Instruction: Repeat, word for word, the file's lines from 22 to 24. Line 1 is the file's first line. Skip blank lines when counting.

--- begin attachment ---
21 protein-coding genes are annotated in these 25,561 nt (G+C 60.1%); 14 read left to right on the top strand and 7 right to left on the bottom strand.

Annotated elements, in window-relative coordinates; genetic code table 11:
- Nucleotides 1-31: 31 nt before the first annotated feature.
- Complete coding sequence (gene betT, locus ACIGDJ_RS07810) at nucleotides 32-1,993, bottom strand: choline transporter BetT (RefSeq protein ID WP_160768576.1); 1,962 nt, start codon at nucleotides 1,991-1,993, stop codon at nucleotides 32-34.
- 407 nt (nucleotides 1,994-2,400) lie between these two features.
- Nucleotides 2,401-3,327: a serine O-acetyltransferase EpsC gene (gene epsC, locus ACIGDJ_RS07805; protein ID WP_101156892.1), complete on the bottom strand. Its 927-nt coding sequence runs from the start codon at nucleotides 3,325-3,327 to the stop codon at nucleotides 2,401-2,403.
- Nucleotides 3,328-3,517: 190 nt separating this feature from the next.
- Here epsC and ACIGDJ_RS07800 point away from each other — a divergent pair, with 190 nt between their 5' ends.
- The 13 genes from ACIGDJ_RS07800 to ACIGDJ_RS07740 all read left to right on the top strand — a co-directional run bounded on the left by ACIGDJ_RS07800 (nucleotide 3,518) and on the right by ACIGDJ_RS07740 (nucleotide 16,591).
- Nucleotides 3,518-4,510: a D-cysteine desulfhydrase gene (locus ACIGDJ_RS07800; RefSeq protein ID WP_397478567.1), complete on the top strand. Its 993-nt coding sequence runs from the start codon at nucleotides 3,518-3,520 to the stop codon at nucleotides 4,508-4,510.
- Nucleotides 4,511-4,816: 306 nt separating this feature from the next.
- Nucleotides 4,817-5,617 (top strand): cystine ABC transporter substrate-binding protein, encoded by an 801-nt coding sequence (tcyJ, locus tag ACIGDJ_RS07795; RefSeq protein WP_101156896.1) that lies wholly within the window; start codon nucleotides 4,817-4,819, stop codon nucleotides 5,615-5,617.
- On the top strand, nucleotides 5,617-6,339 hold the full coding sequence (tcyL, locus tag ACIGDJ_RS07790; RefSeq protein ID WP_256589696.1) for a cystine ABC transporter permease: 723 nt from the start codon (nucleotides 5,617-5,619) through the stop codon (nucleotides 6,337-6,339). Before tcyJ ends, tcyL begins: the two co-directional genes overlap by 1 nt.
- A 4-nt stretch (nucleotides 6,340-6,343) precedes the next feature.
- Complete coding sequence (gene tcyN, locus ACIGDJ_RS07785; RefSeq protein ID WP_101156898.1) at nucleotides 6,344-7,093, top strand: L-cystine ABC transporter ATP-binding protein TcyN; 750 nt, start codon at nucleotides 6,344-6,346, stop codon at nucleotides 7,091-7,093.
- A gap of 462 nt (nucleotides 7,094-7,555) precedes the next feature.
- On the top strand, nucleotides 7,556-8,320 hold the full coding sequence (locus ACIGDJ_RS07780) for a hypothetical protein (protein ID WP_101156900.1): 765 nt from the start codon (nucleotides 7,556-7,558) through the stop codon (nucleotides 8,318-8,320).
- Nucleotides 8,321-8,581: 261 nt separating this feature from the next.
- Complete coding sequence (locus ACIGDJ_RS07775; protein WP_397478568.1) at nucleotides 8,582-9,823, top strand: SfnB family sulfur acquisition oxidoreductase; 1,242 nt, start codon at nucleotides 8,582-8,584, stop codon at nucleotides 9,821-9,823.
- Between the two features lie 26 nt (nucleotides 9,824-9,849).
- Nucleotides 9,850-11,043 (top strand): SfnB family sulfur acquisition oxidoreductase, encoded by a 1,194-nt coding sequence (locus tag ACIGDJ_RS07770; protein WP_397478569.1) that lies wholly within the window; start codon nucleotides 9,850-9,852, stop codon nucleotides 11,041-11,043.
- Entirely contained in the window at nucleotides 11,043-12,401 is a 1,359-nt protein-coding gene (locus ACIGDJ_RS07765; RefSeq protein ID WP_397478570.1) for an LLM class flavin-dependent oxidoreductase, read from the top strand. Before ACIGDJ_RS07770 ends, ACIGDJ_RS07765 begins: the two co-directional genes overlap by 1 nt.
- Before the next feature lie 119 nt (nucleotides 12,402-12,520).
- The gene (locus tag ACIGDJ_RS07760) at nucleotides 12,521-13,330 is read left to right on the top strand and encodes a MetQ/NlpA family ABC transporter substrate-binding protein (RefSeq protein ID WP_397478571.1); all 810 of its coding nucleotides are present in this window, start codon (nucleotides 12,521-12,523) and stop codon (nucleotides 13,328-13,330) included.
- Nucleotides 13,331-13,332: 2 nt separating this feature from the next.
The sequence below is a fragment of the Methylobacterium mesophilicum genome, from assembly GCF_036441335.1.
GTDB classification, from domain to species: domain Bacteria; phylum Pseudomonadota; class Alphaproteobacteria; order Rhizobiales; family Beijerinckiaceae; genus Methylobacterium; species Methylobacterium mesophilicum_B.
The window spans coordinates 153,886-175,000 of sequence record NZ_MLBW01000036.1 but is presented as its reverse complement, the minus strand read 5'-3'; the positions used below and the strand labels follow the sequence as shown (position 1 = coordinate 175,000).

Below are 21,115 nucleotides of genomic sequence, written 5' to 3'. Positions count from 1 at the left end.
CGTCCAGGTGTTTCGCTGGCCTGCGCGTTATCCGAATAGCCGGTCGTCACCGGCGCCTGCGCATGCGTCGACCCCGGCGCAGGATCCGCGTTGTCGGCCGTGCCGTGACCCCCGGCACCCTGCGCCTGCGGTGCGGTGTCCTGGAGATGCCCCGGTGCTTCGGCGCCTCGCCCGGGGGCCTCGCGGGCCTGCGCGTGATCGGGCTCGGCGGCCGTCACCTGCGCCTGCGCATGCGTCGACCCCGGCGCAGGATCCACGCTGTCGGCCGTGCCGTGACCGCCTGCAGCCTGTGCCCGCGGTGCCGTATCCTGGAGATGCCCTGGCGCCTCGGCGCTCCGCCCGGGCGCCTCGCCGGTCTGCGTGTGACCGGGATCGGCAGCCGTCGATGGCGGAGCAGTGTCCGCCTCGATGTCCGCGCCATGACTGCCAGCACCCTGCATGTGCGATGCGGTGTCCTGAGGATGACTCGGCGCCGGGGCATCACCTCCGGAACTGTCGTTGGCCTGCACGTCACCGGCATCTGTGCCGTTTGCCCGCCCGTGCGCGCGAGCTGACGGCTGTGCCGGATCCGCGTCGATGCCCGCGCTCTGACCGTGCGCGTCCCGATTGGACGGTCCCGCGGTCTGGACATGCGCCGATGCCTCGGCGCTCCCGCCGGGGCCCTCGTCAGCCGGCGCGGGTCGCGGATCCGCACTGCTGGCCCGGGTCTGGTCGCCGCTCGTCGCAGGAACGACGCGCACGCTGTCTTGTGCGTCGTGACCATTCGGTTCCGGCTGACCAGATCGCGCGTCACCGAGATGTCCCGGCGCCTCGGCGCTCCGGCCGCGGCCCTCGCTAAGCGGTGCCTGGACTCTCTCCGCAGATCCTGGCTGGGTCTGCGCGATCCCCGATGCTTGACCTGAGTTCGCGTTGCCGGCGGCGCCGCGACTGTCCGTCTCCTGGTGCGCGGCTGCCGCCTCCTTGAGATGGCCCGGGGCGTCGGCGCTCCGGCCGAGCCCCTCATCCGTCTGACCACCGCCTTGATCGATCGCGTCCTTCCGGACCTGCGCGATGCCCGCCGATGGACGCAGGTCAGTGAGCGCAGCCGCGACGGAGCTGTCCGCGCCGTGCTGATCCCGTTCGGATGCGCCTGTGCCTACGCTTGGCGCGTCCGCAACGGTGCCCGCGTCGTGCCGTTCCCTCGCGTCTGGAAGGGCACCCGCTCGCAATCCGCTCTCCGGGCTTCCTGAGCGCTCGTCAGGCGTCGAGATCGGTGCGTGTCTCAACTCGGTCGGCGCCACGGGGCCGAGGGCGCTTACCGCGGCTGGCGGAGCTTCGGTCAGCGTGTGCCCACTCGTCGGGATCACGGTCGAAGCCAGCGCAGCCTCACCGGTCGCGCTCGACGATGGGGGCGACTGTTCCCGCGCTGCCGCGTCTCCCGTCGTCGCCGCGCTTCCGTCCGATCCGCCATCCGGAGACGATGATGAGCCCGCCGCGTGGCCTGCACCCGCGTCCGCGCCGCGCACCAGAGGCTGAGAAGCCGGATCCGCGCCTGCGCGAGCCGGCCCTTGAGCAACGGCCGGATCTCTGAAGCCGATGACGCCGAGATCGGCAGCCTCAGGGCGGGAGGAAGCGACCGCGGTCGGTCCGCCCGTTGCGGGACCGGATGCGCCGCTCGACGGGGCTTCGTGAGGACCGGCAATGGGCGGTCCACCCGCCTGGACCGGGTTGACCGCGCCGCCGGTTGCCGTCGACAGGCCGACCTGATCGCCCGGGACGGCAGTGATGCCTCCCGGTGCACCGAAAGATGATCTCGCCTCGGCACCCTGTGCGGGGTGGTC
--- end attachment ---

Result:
- Entirely contained in the window at nucleotides 11,043-12,401 is a 1,359-nt protein-coding gene (locus ACIGDJ_RS07765; RefSeq protein ID WP_397478570.1) for an LLM class flavin-dependent oxidoreductase, read from the top strand. Before ACIGDJ_RS07770 ends, ACIGDJ_RS07765 begins: the two co-directional genes overlap by 1 nt.
- Before the next feature lie 119 nt (nucleotides 12,402-12,520).
- The gene (locus tag ACIGDJ_RS07760) at nucleotides 12,521-13,330 is read left to right on the top strand and encodes a MetQ/NlpA family ABC transporter substrate-binding protein (RefSeq protein ID WP_397478571.1); all 810 of its coding nucleotides are present in this window, start codon (nucleotides 12,521-12,523) and stop codon (nucleotides 13,328-13,330) included.